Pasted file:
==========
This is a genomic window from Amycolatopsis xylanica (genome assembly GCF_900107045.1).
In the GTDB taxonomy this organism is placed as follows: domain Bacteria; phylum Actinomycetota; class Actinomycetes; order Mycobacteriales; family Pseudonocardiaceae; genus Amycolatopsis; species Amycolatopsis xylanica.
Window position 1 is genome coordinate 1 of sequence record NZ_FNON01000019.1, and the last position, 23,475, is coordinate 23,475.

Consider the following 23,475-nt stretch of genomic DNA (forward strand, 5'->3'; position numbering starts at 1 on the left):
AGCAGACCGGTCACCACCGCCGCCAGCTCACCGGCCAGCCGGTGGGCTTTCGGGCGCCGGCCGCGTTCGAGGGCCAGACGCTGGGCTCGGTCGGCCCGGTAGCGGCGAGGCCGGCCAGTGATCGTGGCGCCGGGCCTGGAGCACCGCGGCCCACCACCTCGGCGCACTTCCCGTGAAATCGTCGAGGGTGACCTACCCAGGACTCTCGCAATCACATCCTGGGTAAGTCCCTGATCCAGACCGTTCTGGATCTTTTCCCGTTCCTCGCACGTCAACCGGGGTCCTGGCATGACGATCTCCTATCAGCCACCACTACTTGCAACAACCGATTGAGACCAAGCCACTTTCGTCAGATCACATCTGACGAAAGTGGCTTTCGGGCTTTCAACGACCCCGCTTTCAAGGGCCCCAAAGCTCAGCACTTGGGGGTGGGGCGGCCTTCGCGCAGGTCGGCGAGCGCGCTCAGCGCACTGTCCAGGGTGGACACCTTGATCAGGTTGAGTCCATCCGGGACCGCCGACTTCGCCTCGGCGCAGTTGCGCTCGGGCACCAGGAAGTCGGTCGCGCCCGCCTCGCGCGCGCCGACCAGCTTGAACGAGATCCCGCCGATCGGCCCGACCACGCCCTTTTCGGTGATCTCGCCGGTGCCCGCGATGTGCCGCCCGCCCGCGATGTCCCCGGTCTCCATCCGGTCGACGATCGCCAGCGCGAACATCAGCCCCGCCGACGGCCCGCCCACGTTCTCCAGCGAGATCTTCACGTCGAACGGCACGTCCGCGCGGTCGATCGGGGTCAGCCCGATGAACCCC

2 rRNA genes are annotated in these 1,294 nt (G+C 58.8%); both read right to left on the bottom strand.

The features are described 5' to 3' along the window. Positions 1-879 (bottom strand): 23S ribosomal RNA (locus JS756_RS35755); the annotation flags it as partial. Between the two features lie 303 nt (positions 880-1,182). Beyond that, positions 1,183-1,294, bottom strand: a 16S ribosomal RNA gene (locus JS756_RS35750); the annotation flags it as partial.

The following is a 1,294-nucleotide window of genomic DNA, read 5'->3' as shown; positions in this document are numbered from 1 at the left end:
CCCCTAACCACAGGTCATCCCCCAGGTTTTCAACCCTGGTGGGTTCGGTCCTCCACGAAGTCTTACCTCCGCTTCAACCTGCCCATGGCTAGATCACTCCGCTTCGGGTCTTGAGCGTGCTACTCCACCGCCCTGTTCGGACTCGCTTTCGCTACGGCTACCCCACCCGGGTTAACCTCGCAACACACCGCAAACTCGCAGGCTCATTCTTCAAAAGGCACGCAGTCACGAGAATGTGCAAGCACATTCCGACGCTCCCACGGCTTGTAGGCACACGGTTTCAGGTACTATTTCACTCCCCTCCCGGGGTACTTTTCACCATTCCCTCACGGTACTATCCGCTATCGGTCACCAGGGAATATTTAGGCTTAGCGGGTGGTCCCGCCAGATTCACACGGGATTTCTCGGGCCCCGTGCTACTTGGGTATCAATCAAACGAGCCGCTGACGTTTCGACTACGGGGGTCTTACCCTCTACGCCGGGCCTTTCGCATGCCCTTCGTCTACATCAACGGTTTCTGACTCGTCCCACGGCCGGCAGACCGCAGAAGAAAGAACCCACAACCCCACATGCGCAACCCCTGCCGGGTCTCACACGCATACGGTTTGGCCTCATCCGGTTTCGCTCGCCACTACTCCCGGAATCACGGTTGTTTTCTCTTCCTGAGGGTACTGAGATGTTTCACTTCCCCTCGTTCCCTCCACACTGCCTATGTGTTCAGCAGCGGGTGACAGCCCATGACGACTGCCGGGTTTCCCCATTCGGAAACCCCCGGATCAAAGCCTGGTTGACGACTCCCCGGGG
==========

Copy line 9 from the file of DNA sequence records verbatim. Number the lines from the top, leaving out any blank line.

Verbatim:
CCCCTAACCACAGGTCATCCCCCAGGTTTTCAACCCTGGTGGGTTCGGTCCTCCACGAAGTCTTACCTCCGCTTCAACCTGCCCATGGCTAGATCACTCCGCTTCGGGTCTTGAGCGTGCTACTCCACCGCCCTGTTCGGACTCGCTTTCGCTACGGCTACCCCACCCGGGTTAACCTCGCAACACACCGCAAACTCGCAGGCTCATTCTTCAAAAGGCACGCAGTCACGAGAATGTGCAAGCACATTCCGACGCTCCCACGGCTTGTAGGCACACGGTTTCAGGTACTATTTCACTCCCCTCCCGGGGTACTTTTCACCATTCCCTCACGGTACTATCCGCTATCGGTCACCAGGGAATATTTAGGCTTAGCGGGTGGTCCCGCCAGATTCACACGGGATTTCTCGGGCCCCGTGCTACTTGGGTATCAATCAAACGAGCCGCTGACGTTTCGACTACGGGGGTCTTACCCTCTACGCCGGGCCTTTCGCATGCCCTTCGTCTACATCAACGGTTTCTGACTCGTCCCACGGCCGGCAGACCGCAGAAGAAAGAACCCACAACCCCACATGCGCAACCCCTGCCGGGTCTCACACGCATACGGTTTGGCCTCATCCGGTTTCGCTCGCCACTACTCCCGGAATCACGGTTGTTTTCTCTTCCTGAGGGTACTGAGATGTTTCACTTCCCCTCGTTCCCTCCACACTGCCTATGTGTTCAGCAGCGGGTGACAGCCCATGACGACTGCCGGGTTTCCCCATTCGGAAACCCCCGGATCAAAGCCTGGTTGACGACTCCCCGGGG